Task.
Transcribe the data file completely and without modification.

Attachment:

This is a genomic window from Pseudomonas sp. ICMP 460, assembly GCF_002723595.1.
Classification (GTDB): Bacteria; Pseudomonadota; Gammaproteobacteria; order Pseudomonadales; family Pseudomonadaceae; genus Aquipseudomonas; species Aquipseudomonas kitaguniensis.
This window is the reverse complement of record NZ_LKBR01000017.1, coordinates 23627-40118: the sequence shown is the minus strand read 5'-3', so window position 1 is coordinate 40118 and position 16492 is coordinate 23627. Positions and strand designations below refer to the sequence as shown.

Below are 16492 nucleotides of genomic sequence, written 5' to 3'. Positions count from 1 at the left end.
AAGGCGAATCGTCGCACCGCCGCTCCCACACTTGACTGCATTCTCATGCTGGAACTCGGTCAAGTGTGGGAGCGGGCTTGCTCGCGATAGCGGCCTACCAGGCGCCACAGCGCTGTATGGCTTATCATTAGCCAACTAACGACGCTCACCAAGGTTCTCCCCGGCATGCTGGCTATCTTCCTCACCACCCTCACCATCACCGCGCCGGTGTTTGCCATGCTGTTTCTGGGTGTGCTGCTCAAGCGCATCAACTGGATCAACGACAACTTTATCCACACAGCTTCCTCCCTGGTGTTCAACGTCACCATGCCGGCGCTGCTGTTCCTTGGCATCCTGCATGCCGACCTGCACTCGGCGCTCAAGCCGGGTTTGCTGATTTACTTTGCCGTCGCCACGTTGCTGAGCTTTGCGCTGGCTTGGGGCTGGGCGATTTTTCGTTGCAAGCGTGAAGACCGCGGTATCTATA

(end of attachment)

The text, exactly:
This is a genomic window from Pseudomonas sp. ICMP 460, assembly GCF_002723595.1.
Classification (GTDB): Bacteria; Pseudomonadota; Gammaproteobacteria; order Pseudomonadales; family Pseudomonadaceae; genus Aquipseudomonas; species Aquipseudomonas kitaguniensis.
This window is the reverse complement of record NZ_LKBR01000017.1, coordinates 23627-40118: the sequence shown is the minus strand read 5'-3', so window position 1 is coordinate 40118 and position 16492 is coordinate 23627. Positions and strand designations below refer to the sequence as shown.

Below are 16492 nucleotides of genomic sequence, written 5' to 3'. Positions count from 1 at the left end.
AAGGCGAATCGTCGCACCGCCGCTCCCACACTTGACTGCATTCTCATGCTGGAACTCGGTCAAGTGTGGGAGCGGGCTTGCTCGCGATAGCGGCCTACCAGGCGCCACAGCGCTGTATGGCTTATCATTAGCCAACTAACGACGCTCACCAAGGTTCTCCCCGGCATGCTGGCTATCTTCCTCACCACCCTCACCATCACCGCGCCGGTGTTTGCCATGCTGTTTCTGGGTGTGCTGCTCAAGCGCATCAACTGGATCAACGACAACTTTATCCACACAGCTTCCTCCCTGGTGTTCAACGTCACCATGCCGGCGCTGCTGTTCCTTGGCATCCTGCATGCCGACCTGCACTCGGCGCTCAAGCCGGGTTTGCTGATTTACTTTGCCGTCGCCACGTTGCTGAGCTTTGCGCTGGCTTGGGGCTGGGCGATTTTTCGTTGCAAGCGTGAAGACCGCGGTATCTATA